Thoughts on Going Home Again

There’s a reason I’m not going to go back farther in my reviews than around the mid-‘Nineties.  That reason is that I and most of my generation of gamers have grown past Mario and Sonic.

When I was a youngster, I worked, hard, to finish Super Mario Bros. 3.  No save files to work from, and the first time I did it I didn’t even know about the warp whistles.  Then—I won’t say I beat it, no.  I’ll say I defeated Teenage Mutant Ninja Turtles, a game so blasted hard, from a company already known to make gamers wonder, “Why do you hate us so?”  I managed to beat that one twice, shockingly enough.

But as I changed, so, too, did video games.  Where saving your game was once a new and odd thing, we eventually had save crystals/books/moogles/whatever every few miles.  Where we were given no instruction, at all, on any aspect of the game that wasn’t in the manual, we ended up with tutorials lasting almost half the game.  Where the only “achievements” we ever got were the cheers if we had a friend watch us beat a game, now we get “achievements” just for watching the introductory cut scene.

I won’t say that games are getting dumber or easier, necessarily.  I mean, yeah, getting stupid achievements for things like powering your console up is dumb, but I don’t think anyone would argue that modern games are less complex than their ancestors, nor would I think anyone would say that, in at least some cases, having a save crystal-or-whatever every few miles is a bad thing for games where bosses are only vulnerable to one attack and you aren’t told what that attack is.

I will, though, simply say that games have changed, rather drastically.

This was driven home in two semi-recent examples.  A few weeks ago I pulled out Super Mario 64 and found that I couldn’t really control Mario.  Well-deserved acclaim for what that title represented for the time aside, Mario moves clunkily.  When it was newer, I could work through it, more or less.  I’d never get all the stars, but I could at least beat the game, if eventually.  This last time—it took a few tries just to get into a painting.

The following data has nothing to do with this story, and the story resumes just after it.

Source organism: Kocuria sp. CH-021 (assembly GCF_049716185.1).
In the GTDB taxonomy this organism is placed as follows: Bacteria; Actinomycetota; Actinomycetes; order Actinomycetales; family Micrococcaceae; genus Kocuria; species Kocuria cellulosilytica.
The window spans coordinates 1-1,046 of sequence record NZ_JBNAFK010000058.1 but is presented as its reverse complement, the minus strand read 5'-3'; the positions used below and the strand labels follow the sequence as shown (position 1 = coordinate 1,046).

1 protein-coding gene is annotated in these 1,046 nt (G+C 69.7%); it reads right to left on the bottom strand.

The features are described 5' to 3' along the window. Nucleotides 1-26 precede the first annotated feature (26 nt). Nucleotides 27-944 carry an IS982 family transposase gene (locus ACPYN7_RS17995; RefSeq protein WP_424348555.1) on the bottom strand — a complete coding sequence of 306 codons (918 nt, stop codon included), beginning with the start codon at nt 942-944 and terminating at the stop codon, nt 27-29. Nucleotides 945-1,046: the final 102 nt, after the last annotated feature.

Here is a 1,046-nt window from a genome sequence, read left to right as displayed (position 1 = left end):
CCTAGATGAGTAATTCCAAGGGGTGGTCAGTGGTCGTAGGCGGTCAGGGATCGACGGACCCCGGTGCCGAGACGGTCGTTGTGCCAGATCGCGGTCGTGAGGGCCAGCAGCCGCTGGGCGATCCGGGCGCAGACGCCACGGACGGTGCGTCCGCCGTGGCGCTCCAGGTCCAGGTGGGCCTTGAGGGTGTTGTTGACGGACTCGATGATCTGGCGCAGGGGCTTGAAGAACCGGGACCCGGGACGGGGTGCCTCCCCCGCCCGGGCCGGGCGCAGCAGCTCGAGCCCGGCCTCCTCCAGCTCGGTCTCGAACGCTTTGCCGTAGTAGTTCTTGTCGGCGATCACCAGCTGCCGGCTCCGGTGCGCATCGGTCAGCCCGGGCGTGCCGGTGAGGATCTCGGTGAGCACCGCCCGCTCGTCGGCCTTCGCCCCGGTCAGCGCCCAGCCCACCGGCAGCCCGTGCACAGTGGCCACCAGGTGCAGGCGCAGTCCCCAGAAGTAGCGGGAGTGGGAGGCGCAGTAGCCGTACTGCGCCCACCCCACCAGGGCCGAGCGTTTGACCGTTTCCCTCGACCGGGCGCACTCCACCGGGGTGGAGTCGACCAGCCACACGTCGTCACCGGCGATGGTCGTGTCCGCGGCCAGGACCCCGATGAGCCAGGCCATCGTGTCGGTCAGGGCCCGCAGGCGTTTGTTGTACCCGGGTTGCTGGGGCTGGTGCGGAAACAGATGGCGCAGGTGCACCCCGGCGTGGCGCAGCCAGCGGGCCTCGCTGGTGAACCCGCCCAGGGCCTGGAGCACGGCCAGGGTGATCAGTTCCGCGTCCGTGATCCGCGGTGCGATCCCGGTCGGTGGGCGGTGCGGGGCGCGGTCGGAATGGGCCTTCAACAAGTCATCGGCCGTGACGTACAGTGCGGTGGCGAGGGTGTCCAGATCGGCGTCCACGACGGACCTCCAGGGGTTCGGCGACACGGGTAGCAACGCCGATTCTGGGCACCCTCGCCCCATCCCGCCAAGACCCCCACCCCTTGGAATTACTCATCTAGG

Not long after that, I pulled out the tried-and-true Phantom 2040 game.  This was a game where I’d found most of the twenty-ish different endings, on my own, before I had access to GameFAQs.  Now?  I was slaughtered.  Worse, when chatting with other gamers of my generation, I found that I wasn’t alone.  Most of us had suffered similarly when attempting to bring out the old classics we loved as youths.

After discussion and thought, I realized that it’s not that our skills deteriorated (not that such wasn’t likely at least a contributing factor in some cases) as much as we were “trained” differently now.  We are “trained” for modern and modern-ish games.  Even if we’re terrible at games published in the last decade, we’ve still become “wired” for them.  Trying to go back to the games of yore just—doesn’t work.

This is why I generally won’t review games published before the mid-‘Nineties.  I won’t write a review unless I beat a game, and beat it well enough to really know what the game is “like”.  As a matter of course, I can’t rely on childhood memories, so that means many games from my generation’s youth will go unplayed.

That’s a shame, it really is.  Yet there’s a certain mentality almost required for games today, particularly in the action-adventure and platforming genres, that is rather at odds with the mentality required for many games from our youth.  There’s also a certain shift in skills—not necessarily having “better” or “worse”, but different—when going back to older games. To a large degree, it’s not necessarily true of R.P.G.s, but it still exists.  While someone playing most recent Final Fantasy titles can go back and, say, play Final Fantasy IV at least decently enough, there’s still a bit of a mentality shift.  We bring with us certain expectations that we gained from more modern games.

Games like the original Super Mario Bros. line or the original Sonic the Hedgehog line, even the original Contra—those defined us, shaped us.  They’re that “stuff” in the box you never get rid of, because you open that box and just—smile.  Sure, it’s a box that is usually shoved in the bottom of the hall closet or the darkest corner of the garage/attic—but it matters.  When you open that box, when you look back on the games or other icons of your youth, even if you can no longer enjoy them as intended—they make you smile.

In a world where twitch-game play (see here, about halfway down the page, at the section “Mix of Strategy and Twitch”) is becoming more pervasive in the gaming world, or even now that “bullet time” has gone beyond being merely cliché (seriously, look here and note that the video game section is at least twice as long as any other)—contrast to back when a game switching to slow-motion meant our console was about to sputter and fry itself—in such a world, is it really any wonder that we can’t really go back?

Sometimes I’m not sure we even should.  There were so many wonderful games back then that today’s gamers might sadly never play and enjoy for themselves, but there are also plenty of games today that are at least as wonderful.

It’s too bad that you really can’t go home again, even in such a hobby as video games.  But—we can at least pull out that old cartridge, blow the dust off, and just smile.


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